Whatever the Trump administration did or didn't do, it is unlikely that it will be able to prevent the Assad regime from procuring enough chlorine to continue using it against civilian populations for the rest of the conflict.

Let me ask you a question, if you don't mind me turning it around.

REED BONADONNA: What do you mean?

ZACH DORFMAN: Were you there in the Gulf War or the 2003 intervention?

REED BONADONNA: 2003. Actually, my unit got activated for the Gulf War. I was a reservist at that time. We were sent to Norway, so I like to say we were guarding the extreme north flank of Saudi Arabia—I'm kidding—and by the time the exercise we were doing with the Norwegian Army was over the war was effectively over, too. It lasted four or five days, so it was over fast.

ZACH DORFMAN: The Gulf War was only a few years after the gassing of the Kurds in Halabja. That has gone down as the single deadliest chemical weapons attack in history. More than 5,000 people were killed within minutes. It was a vicious and brutal attack on a civilian population. Of course, that followed the Iran-Iraq War, where Iraq used chemical weapons constantly over the course of the conflict.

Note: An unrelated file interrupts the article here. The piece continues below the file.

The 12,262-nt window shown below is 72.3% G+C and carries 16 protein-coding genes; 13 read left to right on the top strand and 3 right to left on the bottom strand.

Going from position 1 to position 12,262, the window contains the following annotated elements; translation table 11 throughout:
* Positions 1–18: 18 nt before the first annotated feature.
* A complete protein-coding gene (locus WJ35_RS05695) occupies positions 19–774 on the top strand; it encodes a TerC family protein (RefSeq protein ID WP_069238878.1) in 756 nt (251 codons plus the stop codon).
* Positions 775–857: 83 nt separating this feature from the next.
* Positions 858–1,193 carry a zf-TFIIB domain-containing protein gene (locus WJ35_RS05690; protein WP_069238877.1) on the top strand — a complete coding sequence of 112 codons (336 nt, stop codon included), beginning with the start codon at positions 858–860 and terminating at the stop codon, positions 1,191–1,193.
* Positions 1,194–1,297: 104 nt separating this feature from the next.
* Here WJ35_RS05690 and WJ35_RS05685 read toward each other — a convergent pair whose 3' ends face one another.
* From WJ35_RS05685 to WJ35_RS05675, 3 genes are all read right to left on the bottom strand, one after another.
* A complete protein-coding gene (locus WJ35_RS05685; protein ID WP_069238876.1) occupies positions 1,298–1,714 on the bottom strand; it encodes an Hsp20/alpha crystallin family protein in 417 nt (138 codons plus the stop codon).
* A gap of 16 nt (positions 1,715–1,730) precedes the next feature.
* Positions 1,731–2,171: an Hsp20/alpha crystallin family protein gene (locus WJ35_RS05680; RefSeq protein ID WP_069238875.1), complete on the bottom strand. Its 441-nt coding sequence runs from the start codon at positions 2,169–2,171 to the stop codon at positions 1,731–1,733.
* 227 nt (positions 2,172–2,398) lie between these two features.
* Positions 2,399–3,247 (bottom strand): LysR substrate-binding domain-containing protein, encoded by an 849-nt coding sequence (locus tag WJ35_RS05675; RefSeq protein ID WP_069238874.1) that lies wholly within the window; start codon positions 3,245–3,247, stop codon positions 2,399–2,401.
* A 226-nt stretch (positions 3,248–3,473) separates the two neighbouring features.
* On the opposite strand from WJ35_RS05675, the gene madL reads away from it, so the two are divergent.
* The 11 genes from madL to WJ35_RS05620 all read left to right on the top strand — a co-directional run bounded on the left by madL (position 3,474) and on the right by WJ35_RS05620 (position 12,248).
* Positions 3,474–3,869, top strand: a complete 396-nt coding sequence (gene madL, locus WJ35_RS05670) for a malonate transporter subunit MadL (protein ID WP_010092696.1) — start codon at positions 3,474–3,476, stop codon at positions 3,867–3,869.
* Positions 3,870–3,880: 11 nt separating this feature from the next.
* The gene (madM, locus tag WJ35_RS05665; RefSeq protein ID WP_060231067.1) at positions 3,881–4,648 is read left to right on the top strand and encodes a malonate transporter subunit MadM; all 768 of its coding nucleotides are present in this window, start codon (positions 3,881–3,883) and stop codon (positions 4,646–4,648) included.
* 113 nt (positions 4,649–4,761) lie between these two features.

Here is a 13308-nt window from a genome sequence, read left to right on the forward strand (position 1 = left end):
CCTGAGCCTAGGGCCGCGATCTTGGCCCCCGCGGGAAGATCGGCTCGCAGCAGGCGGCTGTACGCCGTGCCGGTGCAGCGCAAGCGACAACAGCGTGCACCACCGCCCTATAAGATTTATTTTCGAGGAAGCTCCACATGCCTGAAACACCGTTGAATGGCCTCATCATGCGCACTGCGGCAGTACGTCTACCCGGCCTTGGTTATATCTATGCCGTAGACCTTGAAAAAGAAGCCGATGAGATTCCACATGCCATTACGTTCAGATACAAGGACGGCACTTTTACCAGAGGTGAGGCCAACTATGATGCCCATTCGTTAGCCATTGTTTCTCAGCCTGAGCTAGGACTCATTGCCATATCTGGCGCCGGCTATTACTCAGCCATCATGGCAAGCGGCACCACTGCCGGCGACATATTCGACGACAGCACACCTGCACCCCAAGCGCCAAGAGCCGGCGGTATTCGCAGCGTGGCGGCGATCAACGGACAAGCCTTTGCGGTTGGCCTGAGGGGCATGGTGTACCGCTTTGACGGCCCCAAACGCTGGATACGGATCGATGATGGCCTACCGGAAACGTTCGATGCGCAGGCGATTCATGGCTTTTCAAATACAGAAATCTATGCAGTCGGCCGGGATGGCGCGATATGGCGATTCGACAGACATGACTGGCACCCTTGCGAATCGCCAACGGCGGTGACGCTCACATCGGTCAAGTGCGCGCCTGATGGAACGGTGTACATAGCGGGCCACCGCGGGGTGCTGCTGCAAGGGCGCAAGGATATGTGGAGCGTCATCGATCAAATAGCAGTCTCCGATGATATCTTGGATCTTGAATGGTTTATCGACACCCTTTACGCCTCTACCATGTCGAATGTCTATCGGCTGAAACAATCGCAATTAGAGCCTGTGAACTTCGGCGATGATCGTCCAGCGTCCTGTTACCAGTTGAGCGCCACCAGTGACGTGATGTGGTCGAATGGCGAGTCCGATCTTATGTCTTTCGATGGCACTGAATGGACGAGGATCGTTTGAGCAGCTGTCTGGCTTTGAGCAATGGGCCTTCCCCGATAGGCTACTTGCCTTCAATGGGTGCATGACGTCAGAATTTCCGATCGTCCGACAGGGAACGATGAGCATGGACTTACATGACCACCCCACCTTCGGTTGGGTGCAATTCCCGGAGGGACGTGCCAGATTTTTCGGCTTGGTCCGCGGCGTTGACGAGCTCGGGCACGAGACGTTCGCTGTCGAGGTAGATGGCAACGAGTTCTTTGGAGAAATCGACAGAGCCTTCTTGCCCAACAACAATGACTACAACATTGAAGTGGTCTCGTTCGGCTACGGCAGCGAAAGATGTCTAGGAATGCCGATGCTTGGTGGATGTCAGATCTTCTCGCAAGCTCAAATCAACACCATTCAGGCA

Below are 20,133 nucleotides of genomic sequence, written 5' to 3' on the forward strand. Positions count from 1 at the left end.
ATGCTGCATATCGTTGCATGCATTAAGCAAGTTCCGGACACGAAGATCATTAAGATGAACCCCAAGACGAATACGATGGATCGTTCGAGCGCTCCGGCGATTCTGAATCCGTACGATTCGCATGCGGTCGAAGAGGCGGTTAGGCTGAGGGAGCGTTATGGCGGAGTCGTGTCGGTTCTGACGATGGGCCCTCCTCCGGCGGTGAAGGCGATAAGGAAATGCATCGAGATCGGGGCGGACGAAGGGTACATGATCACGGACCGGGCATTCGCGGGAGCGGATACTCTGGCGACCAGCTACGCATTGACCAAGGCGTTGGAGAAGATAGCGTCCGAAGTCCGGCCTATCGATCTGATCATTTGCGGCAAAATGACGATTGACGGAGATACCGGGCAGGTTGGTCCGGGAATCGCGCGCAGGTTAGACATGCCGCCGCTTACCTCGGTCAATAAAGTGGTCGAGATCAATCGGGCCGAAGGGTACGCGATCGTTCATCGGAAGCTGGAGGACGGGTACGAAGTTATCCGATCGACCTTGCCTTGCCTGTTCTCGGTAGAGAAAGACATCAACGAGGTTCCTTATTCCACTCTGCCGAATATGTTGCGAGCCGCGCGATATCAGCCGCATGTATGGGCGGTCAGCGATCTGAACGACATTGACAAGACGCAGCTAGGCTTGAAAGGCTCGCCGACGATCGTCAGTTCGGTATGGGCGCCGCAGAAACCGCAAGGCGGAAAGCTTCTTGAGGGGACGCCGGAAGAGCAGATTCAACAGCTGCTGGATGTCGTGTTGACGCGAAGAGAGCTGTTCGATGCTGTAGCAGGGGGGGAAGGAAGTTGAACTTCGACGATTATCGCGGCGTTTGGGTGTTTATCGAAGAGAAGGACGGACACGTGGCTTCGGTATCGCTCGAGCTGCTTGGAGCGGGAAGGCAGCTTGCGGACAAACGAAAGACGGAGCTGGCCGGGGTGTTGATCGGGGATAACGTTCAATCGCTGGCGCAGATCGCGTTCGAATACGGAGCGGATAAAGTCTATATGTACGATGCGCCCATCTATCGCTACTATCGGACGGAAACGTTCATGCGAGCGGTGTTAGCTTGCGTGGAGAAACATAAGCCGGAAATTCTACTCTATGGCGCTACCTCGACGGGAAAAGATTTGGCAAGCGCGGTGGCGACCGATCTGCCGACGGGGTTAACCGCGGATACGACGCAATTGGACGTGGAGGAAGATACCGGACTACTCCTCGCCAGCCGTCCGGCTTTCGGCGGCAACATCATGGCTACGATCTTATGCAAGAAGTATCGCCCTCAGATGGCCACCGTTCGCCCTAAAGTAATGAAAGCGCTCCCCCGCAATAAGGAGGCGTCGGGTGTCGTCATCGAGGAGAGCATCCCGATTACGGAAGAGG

I can only imagine the—you're a Marine—I personally would be filled with fear knowing that there was a regime that had a seemingly casual attitude in the past on using chemical weapons and did so many times. I imagine that must have been difficult to an extent even in 2003, all those years later, because you don't know what they're going to do. You never know what an adversary is going to do.

REED BONADONNA: Right. I did write in my journal in 2003 when we were getting ready to cross the Line of Departure that I expected Saddam to use chemical weapons. I really thought: This will be him all over. He's not a soldier. He doesn't understand war. He's not a master of the operational art, but he knows how to hurt people, so I think he'll probably use an indiscriminate weapon. I was mightily pleased that he did not.

ZACH DORFMAN: It goes back to our point about the asymmetric nature of it, because I think he thought, Maybe I'll get out of this alive or it will mitigate and improve the situation for me in some way if I don't use chemical weapons, because if I do, the response by the U.S. military will be overwhelming. I can only imagine what—was it Tommy Franks? Who was the—

REED BONADONNA: Franks was the theater commander. He was the commander of U.S. Central Command (CENTCOM).

ZACH DORFMAN: I can only imagine—

REED BONADONNA: I think at that time even President Bush had issued a fairly stern warning about the use of any kind of weapons of mass destruction including, I believe, in that definition chemical weapons.